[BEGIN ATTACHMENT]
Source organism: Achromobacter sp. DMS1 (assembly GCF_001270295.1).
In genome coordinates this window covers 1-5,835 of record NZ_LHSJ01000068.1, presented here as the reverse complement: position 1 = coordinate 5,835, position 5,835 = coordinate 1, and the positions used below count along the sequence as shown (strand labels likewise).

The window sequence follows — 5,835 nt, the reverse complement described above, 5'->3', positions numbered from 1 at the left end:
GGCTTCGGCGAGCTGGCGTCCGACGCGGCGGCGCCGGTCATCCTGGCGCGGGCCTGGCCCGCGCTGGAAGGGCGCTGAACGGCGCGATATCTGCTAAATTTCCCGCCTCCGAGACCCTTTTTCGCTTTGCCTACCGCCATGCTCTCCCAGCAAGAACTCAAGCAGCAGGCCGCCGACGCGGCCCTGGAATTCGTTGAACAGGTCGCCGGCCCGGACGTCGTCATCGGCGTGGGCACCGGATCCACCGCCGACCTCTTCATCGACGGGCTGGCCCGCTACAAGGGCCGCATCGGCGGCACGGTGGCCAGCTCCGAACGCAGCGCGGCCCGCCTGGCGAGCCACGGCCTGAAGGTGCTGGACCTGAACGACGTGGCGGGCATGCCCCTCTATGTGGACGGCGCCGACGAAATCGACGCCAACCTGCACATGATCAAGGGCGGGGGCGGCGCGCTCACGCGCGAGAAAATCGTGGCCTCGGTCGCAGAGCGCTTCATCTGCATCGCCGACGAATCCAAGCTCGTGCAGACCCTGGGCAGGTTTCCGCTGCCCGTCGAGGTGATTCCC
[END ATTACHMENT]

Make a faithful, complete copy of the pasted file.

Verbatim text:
Source organism: Achromobacter sp. DMS1 (assembly GCF_001270295.1).
In genome coordinates this window covers 1-5,835 of record NZ_LHSJ01000068.1, presented here as the reverse complement: position 1 = coordinate 5,835, position 5,835 = coordinate 1, and the positions used below count along the sequence as shown (strand labels likewise).

The window sequence follows — 5,835 nt, the reverse complement described above, 5'->3', positions numbered from 1 at the left end:
GGCTTCGGCGAGCTGGCGTCCGACGCGGCGGCGCCGGTCATCCTGGCGCGGGCCTGGCCCGCGCTGGAAGGGCGCTGAACGGCGCGATATCTGCTAAATTTCCCGCCTCCGAGACCCTTTTTCGCTTTGCCTACCGCCATGCTCTCCCAGCAAGAACTCAAGCAGCAGGCCGCCGACGCGGCCCTGGAATTCGTTGAACAGGTCGCCGGCCCGGACGTCGTCATCGGCGTGGGCACCGGATCCACCGCCGACCTCTTCATCGACGGGCTGGCCCGCTACAAGGGCCGCATCGGCGGCACGGTGGCCAGCTCCGAACGCAGCGCGGCCCGCCTGGCGAGCCACGGCCTGAAGGTGCTGGACCTGAACGACGTGGCGGGCATGCCCCTCTATGTGGACGGCGCCGACGAAATCGACGCCAACCTGCACATGATCAAGGGCGGGGGCGGCGCGCTCACGCGCGAGAAAATCGTGGCCTCGGTCGCAGAGCGCTTCATCTGCATCGCCGACGAATCCAAGCTCGTGCAGACCCTGGGCAGGTTTCCGCTGCCCGTCGAGGTGATTCCC